More About Living With Arthritis
Some of the worst states to live in for arthritis are those with poor access to healthcare, high humidity, and dramatic seasonal changes.
If your daily struggles with arthritis do find you moving to beautiful sunny Phoenix, get in touch with Arizona Pain. Our team is committed to helping people learn more about living with arthritis. Keep up with the latest tips for living with arthritis and other chronic pain conditions on our pain management blog.
The Grand Canyon state is one of the best places to live with arthritis, and wed love to help you manage your pain! Get in touch with our team to learn more about our approach.
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Cost Of Healthcare And Access
If you are moving to take better care of your health, it makes sense that you need to look for a state that has affordable, accessible healthcare. Talk to your current healthcare provider about what changes you can expect, and be ready to move to another plan if the cost increases.
Pro tip: One of the best places to live with arthritis, New Mexico, also has one of the most affordable healthcare systems in the country.
Break Out Your Yoga Mat
One of the reasons that your pain may seem worse when its cold is because people are less inclined to move or go outside when its chilly, says Anca Askanase, MD, a rheumatologist and director of rheumatology clinical trials at Columbia University Medical Center. Doing some light exercise, like yoga, Pilates, tai chi, or Qigong, or taking a short walk will not only help warm your body up on cold days but will help your joint pain as well, she explains. One of the best things you can do is to keep moving, even when youre in pain, Dr. Askanase says.
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Arthritis Can Affect People All Through The Year However The Winter And Wet Weather Months Can Make It Harder To Manage The Symptoms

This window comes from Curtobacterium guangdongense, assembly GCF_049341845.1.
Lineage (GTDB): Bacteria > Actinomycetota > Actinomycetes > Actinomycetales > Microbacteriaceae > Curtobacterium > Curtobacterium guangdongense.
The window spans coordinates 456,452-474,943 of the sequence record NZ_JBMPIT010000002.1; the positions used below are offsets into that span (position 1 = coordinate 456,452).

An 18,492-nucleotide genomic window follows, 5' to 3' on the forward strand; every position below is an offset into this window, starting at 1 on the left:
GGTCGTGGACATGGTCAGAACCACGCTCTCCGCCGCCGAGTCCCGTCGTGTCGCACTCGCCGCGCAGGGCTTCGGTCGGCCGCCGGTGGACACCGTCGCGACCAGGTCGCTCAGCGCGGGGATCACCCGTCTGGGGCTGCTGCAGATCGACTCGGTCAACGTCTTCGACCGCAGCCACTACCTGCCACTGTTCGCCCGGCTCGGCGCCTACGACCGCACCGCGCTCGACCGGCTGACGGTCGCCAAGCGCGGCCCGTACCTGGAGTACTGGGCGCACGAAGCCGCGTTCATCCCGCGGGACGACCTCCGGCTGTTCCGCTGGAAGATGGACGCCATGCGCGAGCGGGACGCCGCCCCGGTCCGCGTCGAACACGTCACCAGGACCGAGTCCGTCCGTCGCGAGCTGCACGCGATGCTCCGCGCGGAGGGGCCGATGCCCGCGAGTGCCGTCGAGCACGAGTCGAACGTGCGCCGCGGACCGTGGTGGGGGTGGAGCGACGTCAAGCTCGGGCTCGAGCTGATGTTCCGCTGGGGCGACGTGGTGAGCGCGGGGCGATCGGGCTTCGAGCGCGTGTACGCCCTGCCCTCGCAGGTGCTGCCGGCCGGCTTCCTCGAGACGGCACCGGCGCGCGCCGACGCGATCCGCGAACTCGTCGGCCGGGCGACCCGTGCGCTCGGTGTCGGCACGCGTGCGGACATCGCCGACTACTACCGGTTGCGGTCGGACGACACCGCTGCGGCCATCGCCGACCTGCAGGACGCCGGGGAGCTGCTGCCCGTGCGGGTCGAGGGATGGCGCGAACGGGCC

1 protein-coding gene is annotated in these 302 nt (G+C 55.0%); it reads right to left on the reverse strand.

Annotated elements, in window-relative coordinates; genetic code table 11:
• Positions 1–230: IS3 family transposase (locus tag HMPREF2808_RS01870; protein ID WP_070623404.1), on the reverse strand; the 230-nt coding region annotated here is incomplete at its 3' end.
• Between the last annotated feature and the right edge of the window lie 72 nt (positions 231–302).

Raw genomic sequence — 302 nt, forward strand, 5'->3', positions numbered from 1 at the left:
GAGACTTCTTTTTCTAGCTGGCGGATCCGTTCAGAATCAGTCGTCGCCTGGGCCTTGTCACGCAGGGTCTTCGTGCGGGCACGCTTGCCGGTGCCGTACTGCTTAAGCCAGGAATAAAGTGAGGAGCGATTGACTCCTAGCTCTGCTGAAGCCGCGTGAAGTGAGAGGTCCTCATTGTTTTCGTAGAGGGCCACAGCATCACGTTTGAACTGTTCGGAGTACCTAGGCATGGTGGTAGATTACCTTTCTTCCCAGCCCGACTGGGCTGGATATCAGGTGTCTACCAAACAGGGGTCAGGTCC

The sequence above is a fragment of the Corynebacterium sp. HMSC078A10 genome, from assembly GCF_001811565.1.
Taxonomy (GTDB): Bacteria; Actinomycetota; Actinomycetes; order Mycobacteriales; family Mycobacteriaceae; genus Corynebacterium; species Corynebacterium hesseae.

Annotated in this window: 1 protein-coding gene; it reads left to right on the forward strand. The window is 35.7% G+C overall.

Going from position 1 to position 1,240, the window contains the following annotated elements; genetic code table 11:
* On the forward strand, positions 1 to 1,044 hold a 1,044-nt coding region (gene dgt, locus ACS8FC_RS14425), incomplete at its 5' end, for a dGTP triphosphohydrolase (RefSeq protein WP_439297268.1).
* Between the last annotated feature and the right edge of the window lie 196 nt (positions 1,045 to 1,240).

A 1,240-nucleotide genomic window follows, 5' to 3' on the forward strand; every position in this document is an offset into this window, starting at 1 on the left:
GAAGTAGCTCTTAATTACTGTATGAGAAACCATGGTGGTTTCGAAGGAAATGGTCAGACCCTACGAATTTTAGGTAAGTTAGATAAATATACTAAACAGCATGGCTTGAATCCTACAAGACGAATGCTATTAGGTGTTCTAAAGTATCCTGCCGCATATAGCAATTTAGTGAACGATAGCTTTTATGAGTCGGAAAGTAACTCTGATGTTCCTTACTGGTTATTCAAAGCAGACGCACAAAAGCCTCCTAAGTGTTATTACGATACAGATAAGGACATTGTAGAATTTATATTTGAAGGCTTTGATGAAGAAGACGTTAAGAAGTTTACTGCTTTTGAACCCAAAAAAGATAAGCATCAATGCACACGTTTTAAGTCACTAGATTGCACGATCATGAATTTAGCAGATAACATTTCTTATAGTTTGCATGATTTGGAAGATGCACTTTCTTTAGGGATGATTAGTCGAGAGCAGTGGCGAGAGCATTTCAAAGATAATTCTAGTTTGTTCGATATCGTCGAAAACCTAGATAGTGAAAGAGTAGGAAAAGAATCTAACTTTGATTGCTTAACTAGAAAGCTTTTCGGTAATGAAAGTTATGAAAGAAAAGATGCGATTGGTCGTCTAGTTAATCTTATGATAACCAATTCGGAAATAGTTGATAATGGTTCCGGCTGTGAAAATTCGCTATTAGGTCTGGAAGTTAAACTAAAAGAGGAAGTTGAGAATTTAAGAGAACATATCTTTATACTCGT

The cold and damp weather affects those living with arthritis as climate can create increased pain to joints whilst changes also occur to exercise routines.
Many arthritis sufferers claim they can predict rainfall due to the level of pain in their joints. A recent study conducted in the US explains why. The study focused on patients with chronic pain, surveying if individuals feel an increase in pain when changes in weather occurs.
“67.9 percent of the people surveyed responded that they were sure changes in the weather had an effect on their pain. Most of the patients reported that they can feel a change in their pain before rain or cold weather occur,” said Robert Jamison, Professor at the Harvard Medical School and chief psychologist at the Pain Management Center at Brigham and Women’s Hospital, Chestnut Hill.
Jamison revealed however that the factor that may be responsible for increased pain is not snow, cold or rain, but actually, a change in barometric pressure. Barometric pressure is the force exerted onto a surface by the weight of the atmosphere at any given point. As a storm system develops, the barometric pressure begins to drop.
“It doesn’t take much expansion or contraction of tissue to affect a pain trigger,” Jamison said. Therefore even individuals who live in drier climates also reported feeling more pain with weather changes.